I feel the stranglehold of detachment as I board the plane in Tampa. I’ve spent the past four days at the hospital encouraging my ill mother to take another look at life. It began as a short trip, sandwiched into a busy life like a thin slice of late-summer tomato on an already bulging bun, but quickly it morphed into a surreal experience of beeping machines, vital signs and bodily functions, nightmarish in its timelessness. Our visit was a surprise and when I saw my mother’s face I knew it was none to soon.
She was on oxygen and struggling to breathe from a persistent cough. I entered the room and neared the bed as nurses loosened the constraints on her arms put there to prevent her from removing the breathing tube and array of cords tethering her to the wall. When she sat up and leaned toward my stepfather she choked and sucked in air. Our eyes met and I saw panic, fear, confusion, and loss of hope, like watching a trapped animal stare at a hungry predator. All I could think was, she’s got to get out of here, and soon. The wires, cords and monitors put there to keep her alive were killing her. She sat slumped in bed unable to breathe. I forced myself into the mold of cheerleader, expert and advocate.
We, the loved-ones, rallied. It was a delicate dance of information gathering and decision-making, hope and gratitude. With our eyes permanently glued to the hospital exits we tried not to step on each other’s feet. My time was spent listening deeply to my mother, trying to understand her complaints and explain away the fear in her eyes, my own confidence a fragile facade. I defaulted to “yoga teacher mode” and noticed her slouching posture- ribs crunched down on diaphragm, chest collapsing. I pulled her forward, turned the pillows lengthwise and began propping her up with support from behind, seeing that the ribs lifted away from the waist. I pressed her outer shoulder back and took a deep breath. I knew that breathing was an issue for her in the best of times so we began working together on mindfulness of breath meditation, first learning to relax and watch the breath without judgment then to extend it without force and finally to strengthen it with a simple device provided by the nurse. My husband was techno-support producing gleaming laptop photos of grandkids and fond memories, lightly drawing her out of a chemical fog and into the light of love. My step-father provided stability. Day after day we persisted with pleas for more therapy and donuts of gratitude.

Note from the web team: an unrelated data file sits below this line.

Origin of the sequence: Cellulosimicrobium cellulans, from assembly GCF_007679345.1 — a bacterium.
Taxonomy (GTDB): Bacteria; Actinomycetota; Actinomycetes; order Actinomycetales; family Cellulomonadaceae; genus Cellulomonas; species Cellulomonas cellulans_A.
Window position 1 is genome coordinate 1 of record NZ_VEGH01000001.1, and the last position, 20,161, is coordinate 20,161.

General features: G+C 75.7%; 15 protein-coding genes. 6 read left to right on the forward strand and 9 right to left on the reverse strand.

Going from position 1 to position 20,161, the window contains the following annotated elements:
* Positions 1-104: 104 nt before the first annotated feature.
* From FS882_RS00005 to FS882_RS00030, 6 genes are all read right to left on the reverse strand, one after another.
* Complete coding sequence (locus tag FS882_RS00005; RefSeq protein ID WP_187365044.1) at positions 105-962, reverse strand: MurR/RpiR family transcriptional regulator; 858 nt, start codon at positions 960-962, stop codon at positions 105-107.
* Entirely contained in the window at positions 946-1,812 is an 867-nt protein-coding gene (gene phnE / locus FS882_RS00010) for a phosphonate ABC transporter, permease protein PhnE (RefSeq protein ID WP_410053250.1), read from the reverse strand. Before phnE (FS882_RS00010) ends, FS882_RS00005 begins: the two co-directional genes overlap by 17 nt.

At the end of the third day, I looked at my exhausted husband and said, this feels like a bad dream. It was as if my old life didn’t even exist anymore, like I’d slipped off the edge of a well-worn path, lost my footing, and now tumbled down the mountain struggling for a new foothold in the world of technology, medicine and aging. That’s when I realized this is how it must feel to have a deadly diagnosis, to look mortality squarely in the face and have to move forward in a world that will never be the same. And my heart opened.
Finally, on day four Mom stood behind the walker with a look of purpose on her pale face. With her chest pumped full of air like a Magnificent Frigatebird on a Tampa beach, she walked toward the door with determination, and just like that, we were headed to rehab!
I have a need to feel close and connected to the ones I love. As a young mother I carefully fashioned a strong relationship with my own children, putting aside other goals and desires to focus on that one thing that would last a lifetime, our mutual bond. Whether it was formed by love, genetics, blood, or simply hundreds of gallons of breast milk, it pulsed between us as tangible as the air we breathed and it represented my greatest accomplishment and challenge. Modern life doesn’t live by rules of proximity and need, and often our loved ones live miles away separated from us by oceans, time and more. Technology is the new stand-in for a talk across the fence. When I need a fix, to see my children and know the details of their lives, I reach for my computer to Skype or my IPhone to call or Snapchat. These big and little connections help reweave the loose threads in the fabric of our shared lives and make me feel reconnected and whole. Unfortunately, my mother does not have these modern substitutes for closeness, save Ma Bell, and email.
Our last evening at the rehab center we crouched around Mom’s old laptop. My husband had set up a Facebook account for her and with saintly patience was now teaching her how to Friend all of her loved ones. Isn’t that the damned thing , she must have thought, I need a computer to become friends with my grandchildren. Go figure. Who among us couldn’t laugh at the irony?
On the plane, I feel the pull of tears in my tired eyes. I watch a young dad walk the isle with his drowsy toddler, the child’s arms wrap around his father’s neck as the man cradles the baby to his chest. Patiently he walks up and down the isle lulling the child to sleep. I envy their shared comfort and wonder if technology can stretch an umbilical cord around the world?